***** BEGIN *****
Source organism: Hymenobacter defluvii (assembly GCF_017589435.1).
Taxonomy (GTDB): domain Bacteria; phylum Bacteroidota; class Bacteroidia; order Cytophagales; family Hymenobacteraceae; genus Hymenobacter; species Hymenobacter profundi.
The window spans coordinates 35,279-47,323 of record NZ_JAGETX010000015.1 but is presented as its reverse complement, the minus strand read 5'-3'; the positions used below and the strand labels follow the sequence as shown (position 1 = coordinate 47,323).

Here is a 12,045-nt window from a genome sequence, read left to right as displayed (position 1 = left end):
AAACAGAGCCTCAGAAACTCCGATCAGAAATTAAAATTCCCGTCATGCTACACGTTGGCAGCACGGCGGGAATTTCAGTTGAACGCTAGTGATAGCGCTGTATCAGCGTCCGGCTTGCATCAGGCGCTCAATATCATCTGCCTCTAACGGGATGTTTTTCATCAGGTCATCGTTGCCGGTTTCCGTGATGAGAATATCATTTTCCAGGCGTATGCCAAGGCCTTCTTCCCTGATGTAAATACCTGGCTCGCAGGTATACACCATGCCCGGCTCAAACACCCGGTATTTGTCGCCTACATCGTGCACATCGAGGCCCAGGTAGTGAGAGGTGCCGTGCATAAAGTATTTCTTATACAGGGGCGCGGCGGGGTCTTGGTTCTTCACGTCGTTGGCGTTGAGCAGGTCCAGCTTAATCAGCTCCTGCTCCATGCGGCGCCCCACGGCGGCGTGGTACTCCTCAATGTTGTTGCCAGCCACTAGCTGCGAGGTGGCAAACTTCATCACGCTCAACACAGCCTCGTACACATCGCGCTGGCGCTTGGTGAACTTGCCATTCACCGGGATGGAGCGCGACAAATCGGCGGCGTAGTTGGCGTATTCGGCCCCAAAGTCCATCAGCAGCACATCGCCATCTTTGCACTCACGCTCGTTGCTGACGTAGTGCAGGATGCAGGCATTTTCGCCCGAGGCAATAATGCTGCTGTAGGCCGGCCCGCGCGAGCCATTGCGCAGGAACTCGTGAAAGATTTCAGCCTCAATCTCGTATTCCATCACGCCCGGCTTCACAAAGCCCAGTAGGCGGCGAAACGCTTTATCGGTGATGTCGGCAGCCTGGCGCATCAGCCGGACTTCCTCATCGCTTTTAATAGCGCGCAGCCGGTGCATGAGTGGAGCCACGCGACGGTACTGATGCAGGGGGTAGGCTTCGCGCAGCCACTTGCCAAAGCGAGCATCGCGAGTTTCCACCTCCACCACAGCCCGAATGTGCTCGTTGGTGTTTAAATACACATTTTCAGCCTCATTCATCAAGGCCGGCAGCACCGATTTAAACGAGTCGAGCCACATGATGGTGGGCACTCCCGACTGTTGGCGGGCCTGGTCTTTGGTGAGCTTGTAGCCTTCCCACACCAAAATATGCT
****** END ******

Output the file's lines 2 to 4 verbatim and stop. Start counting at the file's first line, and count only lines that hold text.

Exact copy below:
Taxonomy (GTDB): domain Bacteria; phylum Bacteroidota; class Bacteroidia; order Cytophagales; family Hymenobacteraceae; genus Hymenobacter; species Hymenobacter profundi.
The window spans coordinates 35,279-47,323 of record NZ_JAGETX010000015.1 but is presented as its reverse complement, the minus strand read 5'-3'; the positions used below and the strand labels follow the sequence as shown (position 1 = coordinate 47,323).

Here is a 12,045-nt window from a genome sequence, read left to right as displayed (position 1 = left end):